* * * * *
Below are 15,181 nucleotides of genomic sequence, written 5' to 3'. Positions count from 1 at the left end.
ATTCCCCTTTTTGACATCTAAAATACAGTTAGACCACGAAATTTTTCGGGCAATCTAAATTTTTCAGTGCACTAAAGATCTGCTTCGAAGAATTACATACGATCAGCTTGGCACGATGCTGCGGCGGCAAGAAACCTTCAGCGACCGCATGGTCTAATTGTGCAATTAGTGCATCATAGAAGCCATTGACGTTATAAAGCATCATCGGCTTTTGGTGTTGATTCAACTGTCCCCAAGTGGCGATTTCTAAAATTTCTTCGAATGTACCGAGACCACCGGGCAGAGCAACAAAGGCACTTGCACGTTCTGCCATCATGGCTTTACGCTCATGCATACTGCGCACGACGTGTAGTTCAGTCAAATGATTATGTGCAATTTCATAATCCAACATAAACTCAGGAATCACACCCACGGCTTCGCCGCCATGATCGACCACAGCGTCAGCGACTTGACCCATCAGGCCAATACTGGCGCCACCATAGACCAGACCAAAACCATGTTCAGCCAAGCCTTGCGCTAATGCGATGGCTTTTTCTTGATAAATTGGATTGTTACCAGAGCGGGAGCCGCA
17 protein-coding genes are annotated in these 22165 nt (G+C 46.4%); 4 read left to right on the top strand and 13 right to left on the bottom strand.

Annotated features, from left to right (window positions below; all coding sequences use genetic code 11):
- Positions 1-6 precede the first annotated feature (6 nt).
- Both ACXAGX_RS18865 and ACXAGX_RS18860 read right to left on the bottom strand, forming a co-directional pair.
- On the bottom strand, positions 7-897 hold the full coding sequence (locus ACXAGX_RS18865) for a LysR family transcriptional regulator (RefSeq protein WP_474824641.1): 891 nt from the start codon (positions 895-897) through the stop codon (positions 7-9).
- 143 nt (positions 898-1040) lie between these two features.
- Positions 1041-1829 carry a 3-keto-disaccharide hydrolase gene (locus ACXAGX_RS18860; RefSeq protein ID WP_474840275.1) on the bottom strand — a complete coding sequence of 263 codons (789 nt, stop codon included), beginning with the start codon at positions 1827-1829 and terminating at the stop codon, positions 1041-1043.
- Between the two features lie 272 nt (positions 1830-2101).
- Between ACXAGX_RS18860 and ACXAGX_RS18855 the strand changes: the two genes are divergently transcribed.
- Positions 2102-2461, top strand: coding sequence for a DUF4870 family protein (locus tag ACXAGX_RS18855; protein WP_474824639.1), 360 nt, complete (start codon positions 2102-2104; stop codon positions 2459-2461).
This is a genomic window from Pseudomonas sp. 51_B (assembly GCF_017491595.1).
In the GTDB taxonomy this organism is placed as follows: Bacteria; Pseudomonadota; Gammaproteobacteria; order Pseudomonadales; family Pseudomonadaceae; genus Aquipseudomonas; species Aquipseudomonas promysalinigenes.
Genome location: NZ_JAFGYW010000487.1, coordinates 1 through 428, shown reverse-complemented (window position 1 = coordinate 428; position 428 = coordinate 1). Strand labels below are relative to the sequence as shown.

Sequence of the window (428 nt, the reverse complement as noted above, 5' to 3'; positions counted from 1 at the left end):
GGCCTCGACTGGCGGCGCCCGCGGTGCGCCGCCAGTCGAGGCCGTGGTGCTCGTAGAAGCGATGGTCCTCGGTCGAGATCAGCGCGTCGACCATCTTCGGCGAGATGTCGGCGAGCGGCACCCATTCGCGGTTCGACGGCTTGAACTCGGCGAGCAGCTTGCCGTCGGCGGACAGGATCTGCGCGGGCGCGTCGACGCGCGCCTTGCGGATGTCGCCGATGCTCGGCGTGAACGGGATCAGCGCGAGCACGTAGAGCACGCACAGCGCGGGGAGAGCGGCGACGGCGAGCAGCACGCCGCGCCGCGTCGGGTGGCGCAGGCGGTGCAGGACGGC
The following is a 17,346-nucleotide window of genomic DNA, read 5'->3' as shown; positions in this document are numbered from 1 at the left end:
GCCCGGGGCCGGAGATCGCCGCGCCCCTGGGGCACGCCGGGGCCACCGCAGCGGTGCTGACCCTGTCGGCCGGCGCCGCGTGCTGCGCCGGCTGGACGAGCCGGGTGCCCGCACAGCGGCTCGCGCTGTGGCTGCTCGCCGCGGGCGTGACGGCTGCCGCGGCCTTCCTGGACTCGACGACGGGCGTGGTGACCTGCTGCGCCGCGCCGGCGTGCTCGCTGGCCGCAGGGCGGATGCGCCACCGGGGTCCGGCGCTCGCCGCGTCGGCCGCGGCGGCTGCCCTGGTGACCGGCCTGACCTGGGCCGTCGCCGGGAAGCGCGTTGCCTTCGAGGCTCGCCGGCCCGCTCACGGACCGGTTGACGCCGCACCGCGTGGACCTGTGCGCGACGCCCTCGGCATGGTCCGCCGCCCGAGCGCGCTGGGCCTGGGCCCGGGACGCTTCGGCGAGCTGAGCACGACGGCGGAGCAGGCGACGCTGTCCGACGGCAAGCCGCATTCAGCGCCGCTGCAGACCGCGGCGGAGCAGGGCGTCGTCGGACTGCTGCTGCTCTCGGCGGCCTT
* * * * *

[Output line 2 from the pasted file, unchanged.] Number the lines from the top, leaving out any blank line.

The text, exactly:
ATTCCCCTTTTTGACATCTAAAATACAGTTAGACCACGAAATTTTTCGGGCAATCTAAATTTTTCAGTGCACTAAAGATCTGCTTCGAAGAATTACATACGATCAGCTTGGCACGATGCTGCGGCGGCAAGAAACCTTCAGCGACCGCATGGTCTAATTGTGCAATTAGTGCATCATAGAAGCCATTGACGTTATAAAGCATCATCGGCTTTTGGTGTTGATTCAACTGTCCCCAAGTGGCGATTTCTAAAATTTCTTCGAATGTACCGAGACCACCGGGCAGAGCAACAAAGGCACTTGCACGTTCTGCCATCATGGCTTTACGCTCATGCATACTGCGCACGACGTGTAGTTCAGTCAAATGATTATGTGCAATTTCATAATCCAACATAAACTCAGGAATCACACCCACGGCTTCGCCGCCATGATCGACCACAGCGTCAGCGACTTGACCCATCAGGCCAATACTGGCGCCACCATAGACCAGACCAAAACCATGTTCAGCCAAGCCTTGCGCTAATGCGATGGCTTTTTCTTGATAAATTGGATTGTTACCAGAGCGGGAGCCGCA